One year on, International Bar Association vows continued support for Ukraine
IBA underscores efforts to ensure legal accountability on first anniversary of Russian invasion
The International Bar Association (IBA) has underscored its continued support of Ukraine as the country marks the first anniversary of its invasion by Russia.
Noting that it was founded ‘to promote and protect the rule of law and international justice’, the IBA again condemned the invasion today.
IBA president, Almudena Arpón de Mendívil Aldama, commented: ‘We have witnessed a flagrant breach of the law for a year now. We are experiencing a great threat to democracy and justice. The international legal community, with the IBA acting as its common voice, has reacted not only by supporting Ukraine on all possible legal fronts, but also by reaffirming the fundamental values of our profession.
“I wish to use this anniversary to signal that the IBA will make every possible effort to ensure there will be legal accountability, including individual criminal liability. Finally, I express again today my solidarity and admiration for our Ukraine colleagues who continue performing their duties before their clients and their country in the worst circumstances.”
Last October Ukraine’s president, Volodymyr Zelensky, described delegates at the IBA’s annual conference in Miami as “defenders of the law and human rights” via a video address and emphasised the vital role of lawyers in ensuring justice is served to the instigators of the Russian invasion.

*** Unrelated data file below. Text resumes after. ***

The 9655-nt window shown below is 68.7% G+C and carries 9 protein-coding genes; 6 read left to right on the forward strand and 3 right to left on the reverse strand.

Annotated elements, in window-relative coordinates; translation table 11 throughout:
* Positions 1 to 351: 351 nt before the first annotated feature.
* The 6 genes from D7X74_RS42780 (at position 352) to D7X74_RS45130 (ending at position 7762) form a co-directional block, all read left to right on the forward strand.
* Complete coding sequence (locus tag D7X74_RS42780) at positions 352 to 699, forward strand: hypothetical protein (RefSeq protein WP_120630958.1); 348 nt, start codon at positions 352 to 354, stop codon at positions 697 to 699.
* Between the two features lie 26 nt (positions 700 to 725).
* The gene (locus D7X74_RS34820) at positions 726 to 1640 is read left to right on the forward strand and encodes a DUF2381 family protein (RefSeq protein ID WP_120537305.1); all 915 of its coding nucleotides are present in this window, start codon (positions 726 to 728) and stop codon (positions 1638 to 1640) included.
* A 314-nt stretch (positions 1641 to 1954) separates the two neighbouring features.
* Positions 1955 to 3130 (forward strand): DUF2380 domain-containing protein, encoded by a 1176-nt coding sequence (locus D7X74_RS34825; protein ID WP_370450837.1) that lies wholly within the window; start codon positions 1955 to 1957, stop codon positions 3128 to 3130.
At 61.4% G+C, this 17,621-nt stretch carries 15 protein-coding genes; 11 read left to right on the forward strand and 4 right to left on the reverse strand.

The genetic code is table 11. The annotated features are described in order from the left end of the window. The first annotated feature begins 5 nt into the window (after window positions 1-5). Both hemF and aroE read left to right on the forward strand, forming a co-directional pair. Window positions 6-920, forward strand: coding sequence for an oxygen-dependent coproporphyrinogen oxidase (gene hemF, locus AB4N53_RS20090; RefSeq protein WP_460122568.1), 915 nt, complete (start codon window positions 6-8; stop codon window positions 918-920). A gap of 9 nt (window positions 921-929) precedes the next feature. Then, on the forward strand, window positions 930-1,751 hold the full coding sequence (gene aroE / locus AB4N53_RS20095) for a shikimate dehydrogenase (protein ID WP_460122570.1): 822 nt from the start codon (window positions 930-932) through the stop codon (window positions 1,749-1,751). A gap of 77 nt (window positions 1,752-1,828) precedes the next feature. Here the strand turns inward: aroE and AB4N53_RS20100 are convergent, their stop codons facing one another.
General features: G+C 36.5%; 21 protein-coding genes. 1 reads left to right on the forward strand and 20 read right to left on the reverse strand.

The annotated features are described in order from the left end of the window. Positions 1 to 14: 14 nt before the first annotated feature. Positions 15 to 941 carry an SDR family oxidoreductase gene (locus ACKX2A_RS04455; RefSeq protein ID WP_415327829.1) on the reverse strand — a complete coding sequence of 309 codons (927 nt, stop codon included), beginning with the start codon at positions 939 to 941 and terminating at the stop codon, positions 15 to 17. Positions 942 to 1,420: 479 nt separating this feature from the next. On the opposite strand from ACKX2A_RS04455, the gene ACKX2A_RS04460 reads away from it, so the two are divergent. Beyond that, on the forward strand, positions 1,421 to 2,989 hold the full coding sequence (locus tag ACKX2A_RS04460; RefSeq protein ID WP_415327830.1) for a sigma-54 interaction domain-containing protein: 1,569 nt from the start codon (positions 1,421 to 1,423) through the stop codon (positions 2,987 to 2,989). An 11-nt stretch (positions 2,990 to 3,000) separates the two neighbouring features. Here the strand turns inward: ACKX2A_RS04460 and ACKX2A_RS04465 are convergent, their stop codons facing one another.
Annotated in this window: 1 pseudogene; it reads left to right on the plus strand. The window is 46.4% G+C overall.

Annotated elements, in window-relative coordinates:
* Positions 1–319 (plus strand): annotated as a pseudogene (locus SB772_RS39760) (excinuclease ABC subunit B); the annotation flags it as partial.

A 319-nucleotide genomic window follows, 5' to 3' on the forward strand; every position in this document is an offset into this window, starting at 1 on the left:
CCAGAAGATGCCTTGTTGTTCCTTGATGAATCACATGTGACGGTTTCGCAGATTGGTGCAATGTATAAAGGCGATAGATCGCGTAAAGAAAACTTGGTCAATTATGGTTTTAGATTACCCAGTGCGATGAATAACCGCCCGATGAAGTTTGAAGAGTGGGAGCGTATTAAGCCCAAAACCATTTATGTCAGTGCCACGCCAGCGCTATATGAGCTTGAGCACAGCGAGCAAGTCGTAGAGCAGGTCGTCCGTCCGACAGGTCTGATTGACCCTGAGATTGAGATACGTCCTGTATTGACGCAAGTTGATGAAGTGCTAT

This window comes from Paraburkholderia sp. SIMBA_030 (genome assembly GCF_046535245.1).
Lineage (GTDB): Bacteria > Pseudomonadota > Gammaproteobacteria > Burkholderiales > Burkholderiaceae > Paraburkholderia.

The IBA is acting on a number of fronts to support Ukraine and ensure accountability for war crimes and and other international crimes including the crime of aggression. It has signed a memorandum of understanding with the prosecutor general of Ukraine, Andriy Kostin, and another with Ukraine’s Ministry of Justice and the Coordination Centre for Legal Aid Provision that sets out the terms of support for free legal aid provision.
An IBA-Ukraine Ministry of Defense MOU is also being drafted to improve the legislative framework to ensure proper defence in cases concerning military crimes.
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Additionally the IBA has ringfenced more than $200,000 for humanitarian and technical support for the Ukrainian Bar Association and the Ukrainian National Bar Association, the latter of which the IBA has partnered with to deliver training on international criminal law for lawyers engaged in trials.
IBA executive director, Dr Mark Ellis, commented: “At this time, the conflict in Ukraine shows no signs of abating. It is indisputable that widespread, systematic and indiscriminate attacks against civilians and civilian objects have been committed over the course of this war. The international community has a responsibility to bring the perpetrators of these crimes to justice, including the creation of a special tribunal for the crime of aggression.
“We will continue to implement the various MOUs between the IBA and Ukraine’s governmental entities, and provide expert knowledge and training to Ukraine to support efforts towards accountability and justice,” he added.
Since the start of the war, Ukraine’s legal organisations and prosecutor general have encouraged the use of the IBA-founded eyeWitness to Atrocities app, which is being used to amass verified documentary evidence of potential war crimes in a way that is compliant with international legal standards.
The IBA said that to date more than 32,000 images and videos have been received, with items submitted to the United Nations-mandated International Commission of Inquiry on Ukraine.
The body’s global network of lawyers has also been offering support for Ukraine by providing pro bono advice in a range of areas including anti-trust, environmental damage, war crimes and asset recovery, as well as hosting webinar discussions and interviewing Ukrainian lawyers who remain working in Ukraine.
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